The US has warned more terrorist attacks on Kabul airport are “highly likely” as the American evacuation nears its close.
The State Department called the threat “specific” and “credible”, urging people to get out of the area around the airport.
Meanwhile, President Biden vowed to continue air strikes against Isis-K, whose suicide bombing last Thursday at the airport killed scores of Afghans and 13 American service members.
The Pentagon said the remaining contingent of US forces at the airport, now numbering fewer than 4,000, had begun their final withdrawal ahead of Biden’s deadline for ending the evacuation on August 31.
After being briefed on a US drone mission in eastern Afghanistan that the Pentagon claimed killed two members of the so-called Islamic State group’s Afghanistan affiliate, Mr Biden said the extremists could expect more.
“This strike was not the last,” the president said. “We will continue to hunt down any person involved in that heinous attack and make them pay.”
President Joe Biden had vowed to hunt down those responsible for the suicide blast at Kabul airport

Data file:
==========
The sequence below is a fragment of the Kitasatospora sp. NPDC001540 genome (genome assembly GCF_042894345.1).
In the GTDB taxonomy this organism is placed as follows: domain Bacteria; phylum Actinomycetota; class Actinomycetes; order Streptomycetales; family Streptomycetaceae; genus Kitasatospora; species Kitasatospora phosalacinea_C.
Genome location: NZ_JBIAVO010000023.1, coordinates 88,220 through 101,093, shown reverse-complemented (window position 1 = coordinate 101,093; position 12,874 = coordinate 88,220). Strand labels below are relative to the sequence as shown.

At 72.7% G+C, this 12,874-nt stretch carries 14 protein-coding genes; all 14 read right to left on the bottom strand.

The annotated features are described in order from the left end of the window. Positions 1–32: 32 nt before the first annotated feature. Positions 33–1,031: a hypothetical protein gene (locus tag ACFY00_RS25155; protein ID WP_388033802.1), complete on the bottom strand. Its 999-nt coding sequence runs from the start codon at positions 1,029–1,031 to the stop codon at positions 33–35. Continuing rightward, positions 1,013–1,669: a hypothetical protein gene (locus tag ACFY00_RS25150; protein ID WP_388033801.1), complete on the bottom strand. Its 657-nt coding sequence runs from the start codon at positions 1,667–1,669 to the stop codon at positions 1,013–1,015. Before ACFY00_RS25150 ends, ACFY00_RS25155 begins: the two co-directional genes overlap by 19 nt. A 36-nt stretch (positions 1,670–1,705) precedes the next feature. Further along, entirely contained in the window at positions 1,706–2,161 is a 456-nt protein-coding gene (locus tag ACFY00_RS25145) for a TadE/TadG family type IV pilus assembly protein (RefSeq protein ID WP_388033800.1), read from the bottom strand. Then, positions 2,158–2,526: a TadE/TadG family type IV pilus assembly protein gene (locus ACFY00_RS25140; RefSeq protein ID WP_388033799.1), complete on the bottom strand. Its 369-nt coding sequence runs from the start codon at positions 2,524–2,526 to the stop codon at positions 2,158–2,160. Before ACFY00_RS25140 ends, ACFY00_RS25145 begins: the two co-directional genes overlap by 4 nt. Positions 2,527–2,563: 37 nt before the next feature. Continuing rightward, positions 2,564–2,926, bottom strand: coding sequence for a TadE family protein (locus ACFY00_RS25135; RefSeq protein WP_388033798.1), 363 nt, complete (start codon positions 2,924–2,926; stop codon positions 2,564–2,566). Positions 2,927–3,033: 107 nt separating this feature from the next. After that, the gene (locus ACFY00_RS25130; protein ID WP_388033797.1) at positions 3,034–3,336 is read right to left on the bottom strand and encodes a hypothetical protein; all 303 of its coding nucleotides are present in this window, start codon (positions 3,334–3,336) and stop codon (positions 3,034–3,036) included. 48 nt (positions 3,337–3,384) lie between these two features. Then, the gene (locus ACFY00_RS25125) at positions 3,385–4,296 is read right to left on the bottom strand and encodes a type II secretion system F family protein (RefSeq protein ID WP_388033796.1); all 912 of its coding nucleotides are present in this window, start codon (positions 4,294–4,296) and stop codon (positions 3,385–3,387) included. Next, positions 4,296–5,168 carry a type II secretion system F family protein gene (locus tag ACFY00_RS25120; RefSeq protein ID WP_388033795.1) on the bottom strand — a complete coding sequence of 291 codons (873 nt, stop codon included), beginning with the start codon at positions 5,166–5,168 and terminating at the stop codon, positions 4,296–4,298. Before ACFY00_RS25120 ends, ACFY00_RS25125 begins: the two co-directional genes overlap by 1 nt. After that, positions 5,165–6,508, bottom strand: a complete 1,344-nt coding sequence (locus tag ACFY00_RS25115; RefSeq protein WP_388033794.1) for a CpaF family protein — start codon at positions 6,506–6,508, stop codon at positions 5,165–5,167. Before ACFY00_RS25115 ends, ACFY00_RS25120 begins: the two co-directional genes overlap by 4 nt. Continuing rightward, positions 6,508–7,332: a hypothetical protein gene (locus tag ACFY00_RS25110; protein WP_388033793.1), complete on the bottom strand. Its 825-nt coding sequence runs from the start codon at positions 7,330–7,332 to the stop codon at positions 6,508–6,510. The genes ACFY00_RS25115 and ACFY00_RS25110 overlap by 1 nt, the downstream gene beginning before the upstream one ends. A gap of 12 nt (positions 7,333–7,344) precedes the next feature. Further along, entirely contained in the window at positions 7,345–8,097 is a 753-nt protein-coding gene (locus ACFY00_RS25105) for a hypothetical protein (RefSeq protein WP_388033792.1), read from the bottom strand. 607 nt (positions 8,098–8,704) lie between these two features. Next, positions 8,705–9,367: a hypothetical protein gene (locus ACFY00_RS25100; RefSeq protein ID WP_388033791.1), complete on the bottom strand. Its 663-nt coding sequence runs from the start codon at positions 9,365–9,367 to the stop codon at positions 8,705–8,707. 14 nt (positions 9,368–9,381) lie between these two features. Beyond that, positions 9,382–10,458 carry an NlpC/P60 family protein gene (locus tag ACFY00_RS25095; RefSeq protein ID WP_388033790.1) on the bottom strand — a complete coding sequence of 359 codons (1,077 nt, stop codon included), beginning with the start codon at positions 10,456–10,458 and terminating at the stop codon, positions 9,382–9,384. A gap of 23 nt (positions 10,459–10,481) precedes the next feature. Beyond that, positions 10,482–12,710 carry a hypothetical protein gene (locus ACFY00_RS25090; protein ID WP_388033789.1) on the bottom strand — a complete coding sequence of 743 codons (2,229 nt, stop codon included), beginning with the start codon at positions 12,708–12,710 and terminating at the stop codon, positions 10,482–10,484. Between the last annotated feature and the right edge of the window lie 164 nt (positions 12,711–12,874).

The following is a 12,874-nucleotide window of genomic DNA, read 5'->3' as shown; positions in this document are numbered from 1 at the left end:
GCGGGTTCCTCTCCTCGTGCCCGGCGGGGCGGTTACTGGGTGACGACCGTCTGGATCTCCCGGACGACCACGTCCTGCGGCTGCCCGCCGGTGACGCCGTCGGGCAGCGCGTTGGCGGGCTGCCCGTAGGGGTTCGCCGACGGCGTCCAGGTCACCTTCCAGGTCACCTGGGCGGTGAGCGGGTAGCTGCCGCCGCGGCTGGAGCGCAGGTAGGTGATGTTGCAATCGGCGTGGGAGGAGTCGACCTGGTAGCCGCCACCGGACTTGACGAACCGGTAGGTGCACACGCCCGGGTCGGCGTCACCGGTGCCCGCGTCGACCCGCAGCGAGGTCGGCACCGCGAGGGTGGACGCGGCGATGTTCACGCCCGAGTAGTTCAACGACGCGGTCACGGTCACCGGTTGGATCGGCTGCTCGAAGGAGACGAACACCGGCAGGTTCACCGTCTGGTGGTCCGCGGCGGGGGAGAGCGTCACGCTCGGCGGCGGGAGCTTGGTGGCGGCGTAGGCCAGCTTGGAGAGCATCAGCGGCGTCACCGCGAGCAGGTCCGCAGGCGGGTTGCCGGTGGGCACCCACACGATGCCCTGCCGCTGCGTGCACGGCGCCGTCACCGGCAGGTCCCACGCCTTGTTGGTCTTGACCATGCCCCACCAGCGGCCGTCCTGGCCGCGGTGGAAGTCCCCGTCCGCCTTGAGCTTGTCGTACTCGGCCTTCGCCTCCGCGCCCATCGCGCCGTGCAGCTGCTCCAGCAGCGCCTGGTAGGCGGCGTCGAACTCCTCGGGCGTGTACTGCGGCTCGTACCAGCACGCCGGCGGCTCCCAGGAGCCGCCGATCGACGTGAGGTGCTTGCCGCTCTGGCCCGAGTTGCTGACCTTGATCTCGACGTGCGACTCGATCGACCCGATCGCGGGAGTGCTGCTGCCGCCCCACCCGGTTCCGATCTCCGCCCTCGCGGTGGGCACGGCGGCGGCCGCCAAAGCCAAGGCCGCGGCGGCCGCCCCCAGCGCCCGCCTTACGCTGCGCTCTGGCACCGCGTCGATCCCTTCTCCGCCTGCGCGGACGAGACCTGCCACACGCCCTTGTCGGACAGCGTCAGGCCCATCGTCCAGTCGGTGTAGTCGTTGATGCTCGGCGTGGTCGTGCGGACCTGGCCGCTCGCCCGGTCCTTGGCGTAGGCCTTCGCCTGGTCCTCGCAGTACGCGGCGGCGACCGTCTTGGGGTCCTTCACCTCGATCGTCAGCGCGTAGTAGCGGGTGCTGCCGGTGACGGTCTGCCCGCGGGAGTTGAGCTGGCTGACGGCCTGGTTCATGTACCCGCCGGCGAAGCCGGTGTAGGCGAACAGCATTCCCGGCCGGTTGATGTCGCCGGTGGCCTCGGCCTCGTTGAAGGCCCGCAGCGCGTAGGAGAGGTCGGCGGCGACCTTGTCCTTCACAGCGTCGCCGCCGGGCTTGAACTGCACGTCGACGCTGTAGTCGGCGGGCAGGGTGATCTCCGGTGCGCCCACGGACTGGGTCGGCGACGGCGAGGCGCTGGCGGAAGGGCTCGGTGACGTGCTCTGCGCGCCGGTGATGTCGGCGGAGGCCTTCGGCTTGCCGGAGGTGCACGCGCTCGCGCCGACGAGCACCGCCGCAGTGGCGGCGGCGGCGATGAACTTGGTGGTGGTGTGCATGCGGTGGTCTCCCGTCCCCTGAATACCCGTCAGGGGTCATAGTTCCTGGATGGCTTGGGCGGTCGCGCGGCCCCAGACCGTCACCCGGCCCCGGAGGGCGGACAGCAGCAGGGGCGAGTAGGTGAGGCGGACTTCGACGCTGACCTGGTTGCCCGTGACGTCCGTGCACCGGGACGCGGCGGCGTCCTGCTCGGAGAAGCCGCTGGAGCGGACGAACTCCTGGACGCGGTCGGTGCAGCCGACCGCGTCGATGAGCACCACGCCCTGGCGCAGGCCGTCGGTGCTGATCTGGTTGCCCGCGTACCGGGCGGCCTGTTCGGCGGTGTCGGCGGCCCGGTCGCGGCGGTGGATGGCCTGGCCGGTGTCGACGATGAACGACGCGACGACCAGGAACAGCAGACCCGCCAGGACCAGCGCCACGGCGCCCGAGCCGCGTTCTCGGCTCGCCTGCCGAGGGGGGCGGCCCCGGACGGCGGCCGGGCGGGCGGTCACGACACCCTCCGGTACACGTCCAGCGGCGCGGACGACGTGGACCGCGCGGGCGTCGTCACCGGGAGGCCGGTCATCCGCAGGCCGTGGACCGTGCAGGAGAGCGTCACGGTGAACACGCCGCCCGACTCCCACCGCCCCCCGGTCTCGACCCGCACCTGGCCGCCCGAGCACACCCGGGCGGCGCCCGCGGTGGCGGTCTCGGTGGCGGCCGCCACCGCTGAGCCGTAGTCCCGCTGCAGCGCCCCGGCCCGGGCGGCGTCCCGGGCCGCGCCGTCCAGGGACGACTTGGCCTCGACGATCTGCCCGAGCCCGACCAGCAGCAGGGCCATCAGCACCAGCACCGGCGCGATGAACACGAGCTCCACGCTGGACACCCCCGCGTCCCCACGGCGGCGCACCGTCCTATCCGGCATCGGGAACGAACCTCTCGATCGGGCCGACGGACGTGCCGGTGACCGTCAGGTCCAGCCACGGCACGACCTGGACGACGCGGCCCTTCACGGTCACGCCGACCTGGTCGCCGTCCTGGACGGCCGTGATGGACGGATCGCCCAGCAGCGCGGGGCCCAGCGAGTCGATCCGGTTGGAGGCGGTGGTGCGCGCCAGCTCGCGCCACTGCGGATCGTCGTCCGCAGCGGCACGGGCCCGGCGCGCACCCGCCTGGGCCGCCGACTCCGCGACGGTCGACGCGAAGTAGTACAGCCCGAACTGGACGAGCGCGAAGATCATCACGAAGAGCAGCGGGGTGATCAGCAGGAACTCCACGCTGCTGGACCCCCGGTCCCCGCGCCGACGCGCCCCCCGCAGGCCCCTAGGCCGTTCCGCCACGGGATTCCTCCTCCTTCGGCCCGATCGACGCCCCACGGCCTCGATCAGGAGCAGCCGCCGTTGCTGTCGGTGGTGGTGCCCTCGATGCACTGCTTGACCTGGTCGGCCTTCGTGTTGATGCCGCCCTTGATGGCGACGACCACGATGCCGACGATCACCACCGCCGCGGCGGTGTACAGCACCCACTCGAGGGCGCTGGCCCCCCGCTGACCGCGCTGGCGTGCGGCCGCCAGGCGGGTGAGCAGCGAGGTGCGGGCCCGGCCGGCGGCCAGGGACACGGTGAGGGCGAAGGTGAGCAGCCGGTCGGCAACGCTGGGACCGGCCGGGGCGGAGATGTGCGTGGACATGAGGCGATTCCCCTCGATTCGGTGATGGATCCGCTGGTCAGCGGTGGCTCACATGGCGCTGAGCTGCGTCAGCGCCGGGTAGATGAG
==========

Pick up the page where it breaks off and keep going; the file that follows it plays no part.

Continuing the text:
He paid tribute to the “bravery and selflessness” of the American troops executing the hurried airlift of tens of thousands from Kabul airport, including the 13 US service members who were killed in Thursday’s suicide bombing.
The evacuation proceeded as tensions rose over the prospect of another attack by IS.
“Our commanders informed me that an attack is highly likely in the next 24-36 hours,” Mr Biden said, adding that he has instructed them to take all possible measures to protect their troops, who are securing the airport and helping to bring in Americans and others desperate to escape Taliban rule.
The remains of the 13 troops killed in the suicide bombing were last night on their way to the United States, the Pentagon said.
Their voyage marked a painful moment in a nearly 20-year war that cost more than 2,400 US military lives and is ending with the return to power of a Taliban movement that was ousted when US forces invaded in October 2001.
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